“When they’re set up there, usually you don’t need to make tons of casts. They’re waiting for something to come by, I had several fish literally throw their backs out of the water to eat the bait,” says Stefan. “There either was a quick little ledge down, or just a little undercut bank, and it looked like they came flying from dry ground.”
For a log jam or lay down, the presentation takes a good cast, and the proper retrieve.
“If you’re fishing log jams or wood on the bank, you want to let the current take your bait into the log jam or under the wood,” outlines Stefan. “There were a lot of times where I wasn’t even reeling, and I would just pop my rod and drift it.”
When fishing rivers for smallmouths, most of the bites come in the first couple feet of the cast, so Stefan doesn’t usually work the bait more than halfway back to the boat. Still, even once you’ve left the prime window, you want to be working it right.
“It seems like the bait needs to be at a point where you see it and don’t see it,” says Stefan. “If I’m hopping it, I want it hopping in and out of my viewpoint. It seems like if I bring it back too deep or reel it too high you don’t get as many bites. But, for the most part, the fish are set up on a piece of cover, so you don’t get many strikes coming back to the boat.”
From a tackle standpoint, Stefan’s No. 1 attack for river smallmouths is a 3/8-ounce Dirty Jigs Swim Jig in some chartreuse and white combo with a 3.5-inch Berkley PowerBait The Deal or a Berkley PowerBait Power Swimmer. For his rod and reel, Stefan uses an 8:1 gear ratio Abu Garcia Revo MGX filled with 15-pound-test Berkley Trilene 100% Fluorocarbon on a custom rod built on a MHX NMB873 blank. It’s a versatile setup that gives him the muscle to play feisty smallmouths in tight quarters and lets him present moderate sized baits very efficiently.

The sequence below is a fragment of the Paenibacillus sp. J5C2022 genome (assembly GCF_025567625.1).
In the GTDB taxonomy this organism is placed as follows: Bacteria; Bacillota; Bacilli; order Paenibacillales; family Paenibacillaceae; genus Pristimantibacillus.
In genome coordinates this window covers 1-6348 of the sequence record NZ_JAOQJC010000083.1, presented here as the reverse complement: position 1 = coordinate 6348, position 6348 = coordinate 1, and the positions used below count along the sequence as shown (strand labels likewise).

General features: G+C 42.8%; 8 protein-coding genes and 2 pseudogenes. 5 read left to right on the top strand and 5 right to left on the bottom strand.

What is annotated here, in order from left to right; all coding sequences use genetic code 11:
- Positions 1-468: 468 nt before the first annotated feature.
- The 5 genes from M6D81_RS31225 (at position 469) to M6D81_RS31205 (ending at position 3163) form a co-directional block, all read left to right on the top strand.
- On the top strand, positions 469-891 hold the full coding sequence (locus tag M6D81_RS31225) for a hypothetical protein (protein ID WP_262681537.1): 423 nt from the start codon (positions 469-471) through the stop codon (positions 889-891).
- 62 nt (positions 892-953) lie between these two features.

Outside of the swim jig, which was by far his go-to in the TITLE, Stefan does employ a few other baits. One is simply a smaller swim jig, the Dirty Jigs Finesse Swim Jig, which he likes for great smallmouth hookups. He also mixes in a spinnerbait some and keeps a Dirty Jigs Luke Clausen Compact Pitchin’ Jig and a ½-ounce Berkley PowerBait MaxScent Creature Hawg at the ready for particularly thick cover or to pitch back to short strikes.
Stefan also likes to fish a topwater for river smallmouths, but he doesn’t do it much in tournaments because of the problems it can pose for landing fish. Still, he likes to run a Berkley Choppo 90 along cut banks, and says the strikes can be absolutely explosive.
The final piece of the river smallmouth arsenal is a frog. For Stefan, a hollow-body frog is the perfect bait to target the backside of log jams, where the current meets the bank. With braided line, a heavier rod and a snagless design, he stands a better chance of getting the fish out if they do bite.
A summertime staple
Stefan never really stops targeting smallmouths in Wisconsin, but to fish fast and with power techniques, the summer is the key time on the river.
“There will always be fish on that stuff, but the summer is the key time because all the fish are utilizing the current,” says Stefan. “In the spring, fish are spawning and in lighter current. In the fall, they will stay on the summer pattern until the water temp drops to about 60 degrees, and after that they start moving to wintering holes.”
If you haven’t done it much, you should get on it while you can. A smallmouth in a shallow river fights better than any lake smallmouth, and it’s a truly unique type of fishing.